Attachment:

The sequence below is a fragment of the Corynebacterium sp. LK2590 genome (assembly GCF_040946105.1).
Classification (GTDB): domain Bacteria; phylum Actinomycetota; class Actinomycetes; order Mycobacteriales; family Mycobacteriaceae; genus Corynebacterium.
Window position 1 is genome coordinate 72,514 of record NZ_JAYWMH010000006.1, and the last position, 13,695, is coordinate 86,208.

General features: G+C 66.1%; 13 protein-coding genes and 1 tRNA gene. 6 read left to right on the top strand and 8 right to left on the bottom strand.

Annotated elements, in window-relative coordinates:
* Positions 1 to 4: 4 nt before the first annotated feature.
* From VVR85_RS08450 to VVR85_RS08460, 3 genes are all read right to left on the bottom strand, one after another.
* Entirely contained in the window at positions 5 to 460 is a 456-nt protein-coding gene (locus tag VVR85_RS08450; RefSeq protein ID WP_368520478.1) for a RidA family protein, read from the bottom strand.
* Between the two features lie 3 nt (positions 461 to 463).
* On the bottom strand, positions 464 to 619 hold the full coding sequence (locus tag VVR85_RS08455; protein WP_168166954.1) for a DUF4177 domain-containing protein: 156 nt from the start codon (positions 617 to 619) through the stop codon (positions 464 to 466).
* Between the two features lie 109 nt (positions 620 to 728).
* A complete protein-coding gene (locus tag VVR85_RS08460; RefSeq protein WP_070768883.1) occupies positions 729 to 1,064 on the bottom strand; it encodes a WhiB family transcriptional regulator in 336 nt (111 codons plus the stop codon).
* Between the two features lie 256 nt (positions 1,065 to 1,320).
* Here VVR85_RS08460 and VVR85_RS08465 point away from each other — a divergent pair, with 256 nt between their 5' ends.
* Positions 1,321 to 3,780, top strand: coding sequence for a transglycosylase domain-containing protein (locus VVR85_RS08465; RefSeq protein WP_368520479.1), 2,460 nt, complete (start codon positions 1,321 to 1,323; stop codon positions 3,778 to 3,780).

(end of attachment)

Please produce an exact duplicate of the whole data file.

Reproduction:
The sequence below is a fragment of the Corynebacterium sp. LK2590 genome (assembly GCF_040946105.1).
Classification (GTDB): domain Bacteria; phylum Actinomycetota; class Actinomycetes; order Mycobacteriales; family Mycobacteriaceae; genus Corynebacterium.
Window position 1 is genome coordinate 72,514 of record NZ_JAYWMH010000006.1, and the last position, 13,695, is coordinate 86,208.

General features: G+C 66.1%; 13 protein-coding genes and 1 tRNA gene. 6 read left to right on the top strand and 8 right to left on the bottom strand.

Annotated elements, in window-relative coordinates:
* Positions 1 to 4: 4 nt before the first annotated feature.
* From VVR85_RS08450 to VVR85_RS08460, 3 genes are all read right to left on the bottom strand, one after another.
* Entirely contained in the window at positions 5 to 460 is a 456-nt protein-coding gene (locus tag VVR85_RS08450; RefSeq protein ID WP_368520478.1) for a RidA family protein, read from the bottom strand.
* Between the two features lie 3 nt (positions 461 to 463).
* On the bottom strand, positions 464 to 619 hold the full coding sequence (locus tag VVR85_RS08455; protein WP_168166954.1) for a DUF4177 domain-containing protein: 156 nt from the start codon (positions 617 to 619) through the stop codon (positions 464 to 466).
* Between the two features lie 109 nt (positions 620 to 728).
* A complete protein-coding gene (locus tag VVR85_RS08460; RefSeq protein WP_070768883.1) occupies positions 729 to 1,064 on the bottom strand; it encodes a WhiB family transcriptional regulator in 336 nt (111 codons plus the stop codon).
* Between the two features lie 256 nt (positions 1,065 to 1,320).
* Here VVR85_RS08460 and VVR85_RS08465 point away from each other — a divergent pair, with 256 nt between their 5' ends.
* Positions 1,321 to 3,780, top strand: coding sequence for a transglycosylase domain-containing protein (locus VVR85_RS08465; RefSeq protein WP_368520479.1), 2,460 nt, complete (start codon positions 1,321 to 1,323; stop codon positions 3,778 to 3,780).